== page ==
Previous research has established a clear link between fat supplemented (FS) maternal diets and hepatic dysfunction, and suggested long term associated health issues in the offspring ( 1 ). Down regulation of fatty acid binding protein 1 has been observed in the liver of new-born pigs exposed to a FS diet during gestation ( 2 ), however, little is known about the implications for fatty acid (FA) metabolism and composition.
Pregnant sows were assigned to one of two isocaloric diets: high starch (control n = 8, fat content 0·93MJ/Kg) or fat supplemented (FS n = 8, fat content 3·29MJ/kg fat (supplemented with palm oil)). Feed intake was increased from 70 days of pregnancy to accommodate the increased nutritional demands and all sows received a standard diet from day 110 and throughout lactation. One median weight piglet was selected from each litter for humane euthanasia at 7 days. Hepatic FA profiles were measured using gas chromatography; hepatic gene expression was investigated using real-time PCR and the Mann Whitney test was used to assess statistical differences between the control and FS group.
Eicosapentaenoic acid (EPA) was found in lower concentrations in the FS group (control, 0·32 ± 0·08 %; FS, 0·2 ± 0·03 % (p = 0·03)). No other differences in fatty acids were observed. No differences in expression of genes related to EPA metabolism (fatty acid desaturase (FADS) 1 and 2 and elongase (ELOVL) 2 and 5 were observed. However, correlational analysis revealed dysregulation of several expected relationships in the FS group (see Figure 1). A significant increase in fatty acid synthase (control, 1·0 ± 0·01; HF, 1·04 ± 0·01 % fold change (p < 0·01)) and stearoyl-CoA desaturase 1 (control, 1·0 ± 0·01 %; HF, 1·05 ± 0·01 % fold change (p = 0·01)) expression was observed in the FS group.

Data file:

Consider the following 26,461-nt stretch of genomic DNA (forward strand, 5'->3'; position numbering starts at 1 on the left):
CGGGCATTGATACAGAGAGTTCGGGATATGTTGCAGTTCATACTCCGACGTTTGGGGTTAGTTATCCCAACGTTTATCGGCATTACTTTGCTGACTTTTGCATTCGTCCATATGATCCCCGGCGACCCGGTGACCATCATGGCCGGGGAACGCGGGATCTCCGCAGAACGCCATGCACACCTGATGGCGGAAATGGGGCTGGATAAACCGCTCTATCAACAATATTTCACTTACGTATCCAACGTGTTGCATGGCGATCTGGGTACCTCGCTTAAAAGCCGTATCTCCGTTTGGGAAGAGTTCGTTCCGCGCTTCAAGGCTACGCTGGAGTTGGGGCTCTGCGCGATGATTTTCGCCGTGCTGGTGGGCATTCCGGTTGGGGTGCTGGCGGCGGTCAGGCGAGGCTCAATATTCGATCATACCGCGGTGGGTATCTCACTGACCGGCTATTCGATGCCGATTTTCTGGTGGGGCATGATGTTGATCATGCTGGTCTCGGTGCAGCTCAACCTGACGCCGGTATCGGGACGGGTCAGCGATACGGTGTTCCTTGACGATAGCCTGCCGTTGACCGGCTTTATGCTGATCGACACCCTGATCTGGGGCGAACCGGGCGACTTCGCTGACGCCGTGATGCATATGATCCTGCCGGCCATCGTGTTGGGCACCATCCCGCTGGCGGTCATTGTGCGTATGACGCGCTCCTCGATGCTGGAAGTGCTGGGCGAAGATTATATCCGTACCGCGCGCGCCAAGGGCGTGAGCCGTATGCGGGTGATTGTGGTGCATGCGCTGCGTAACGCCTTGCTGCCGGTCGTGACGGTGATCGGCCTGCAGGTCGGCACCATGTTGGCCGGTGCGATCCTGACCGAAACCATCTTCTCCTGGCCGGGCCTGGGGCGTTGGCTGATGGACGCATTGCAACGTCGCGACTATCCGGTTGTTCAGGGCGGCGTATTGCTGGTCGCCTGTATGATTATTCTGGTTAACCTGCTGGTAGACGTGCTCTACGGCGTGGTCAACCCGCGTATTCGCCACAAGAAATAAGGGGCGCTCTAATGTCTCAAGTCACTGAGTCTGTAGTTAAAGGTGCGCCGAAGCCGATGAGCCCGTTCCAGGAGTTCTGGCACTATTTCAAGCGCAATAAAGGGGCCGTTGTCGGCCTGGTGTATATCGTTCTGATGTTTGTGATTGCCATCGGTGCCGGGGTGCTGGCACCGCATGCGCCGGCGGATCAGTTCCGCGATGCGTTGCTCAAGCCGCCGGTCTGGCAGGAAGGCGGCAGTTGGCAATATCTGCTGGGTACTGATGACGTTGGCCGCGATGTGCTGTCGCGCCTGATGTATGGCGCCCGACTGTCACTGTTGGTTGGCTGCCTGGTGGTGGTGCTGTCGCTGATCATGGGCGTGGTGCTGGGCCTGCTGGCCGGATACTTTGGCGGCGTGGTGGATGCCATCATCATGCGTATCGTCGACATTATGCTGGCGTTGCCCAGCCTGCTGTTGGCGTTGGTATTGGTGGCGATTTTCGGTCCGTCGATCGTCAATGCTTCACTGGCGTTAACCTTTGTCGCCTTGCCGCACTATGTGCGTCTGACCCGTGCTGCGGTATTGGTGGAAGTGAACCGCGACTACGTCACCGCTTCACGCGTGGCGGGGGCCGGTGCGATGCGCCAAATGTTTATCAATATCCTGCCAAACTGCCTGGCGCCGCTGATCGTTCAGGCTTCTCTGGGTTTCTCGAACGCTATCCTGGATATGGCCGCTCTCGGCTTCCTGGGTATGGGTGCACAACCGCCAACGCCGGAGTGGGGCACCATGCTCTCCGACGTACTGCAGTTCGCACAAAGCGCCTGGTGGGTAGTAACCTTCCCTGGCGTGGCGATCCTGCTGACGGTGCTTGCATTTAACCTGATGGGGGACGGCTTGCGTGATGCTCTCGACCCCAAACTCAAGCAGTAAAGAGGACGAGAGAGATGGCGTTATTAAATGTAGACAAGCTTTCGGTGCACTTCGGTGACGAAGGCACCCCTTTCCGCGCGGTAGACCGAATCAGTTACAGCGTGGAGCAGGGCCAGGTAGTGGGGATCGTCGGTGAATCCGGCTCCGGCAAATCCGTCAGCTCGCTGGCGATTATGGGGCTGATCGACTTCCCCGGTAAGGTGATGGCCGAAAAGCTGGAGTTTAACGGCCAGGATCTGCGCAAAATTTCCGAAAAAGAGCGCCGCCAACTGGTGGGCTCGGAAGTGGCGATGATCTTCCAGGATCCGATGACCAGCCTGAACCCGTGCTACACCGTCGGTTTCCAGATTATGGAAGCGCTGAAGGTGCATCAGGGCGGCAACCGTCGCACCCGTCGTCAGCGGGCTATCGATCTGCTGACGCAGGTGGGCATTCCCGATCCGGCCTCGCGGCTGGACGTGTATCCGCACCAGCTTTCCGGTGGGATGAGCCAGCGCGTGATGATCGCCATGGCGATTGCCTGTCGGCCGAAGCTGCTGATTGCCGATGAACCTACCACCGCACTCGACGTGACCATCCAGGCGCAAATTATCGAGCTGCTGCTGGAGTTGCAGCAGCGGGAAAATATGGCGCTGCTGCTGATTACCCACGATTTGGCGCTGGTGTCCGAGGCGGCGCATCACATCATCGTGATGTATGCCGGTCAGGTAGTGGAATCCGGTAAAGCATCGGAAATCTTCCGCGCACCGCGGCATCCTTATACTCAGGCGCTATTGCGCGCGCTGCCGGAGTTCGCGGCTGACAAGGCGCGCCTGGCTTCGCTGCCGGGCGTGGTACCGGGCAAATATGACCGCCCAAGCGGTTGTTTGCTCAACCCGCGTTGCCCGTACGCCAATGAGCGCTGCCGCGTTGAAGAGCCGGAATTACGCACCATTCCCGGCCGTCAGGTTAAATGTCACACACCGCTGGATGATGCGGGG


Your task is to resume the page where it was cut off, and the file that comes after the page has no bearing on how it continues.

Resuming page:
This study suggests a link between a palm oil supplemented gestational diet and disturbances in FA metabolism in the porcine neonatal liver. These changes in EPA may be due to the FA profile of palm oil which is high in saturated FA and monounsaturated FA. EPA has important roles in inflammation and polyunsaturated fatty acid homeostasis; reduced levels of EPA and apparent dysregulation of genes involved in the EPA synthesis pathway may have an impact on these functions in the offspring. More research is needed to clarify the long term impact of this maternal diet on offspring health.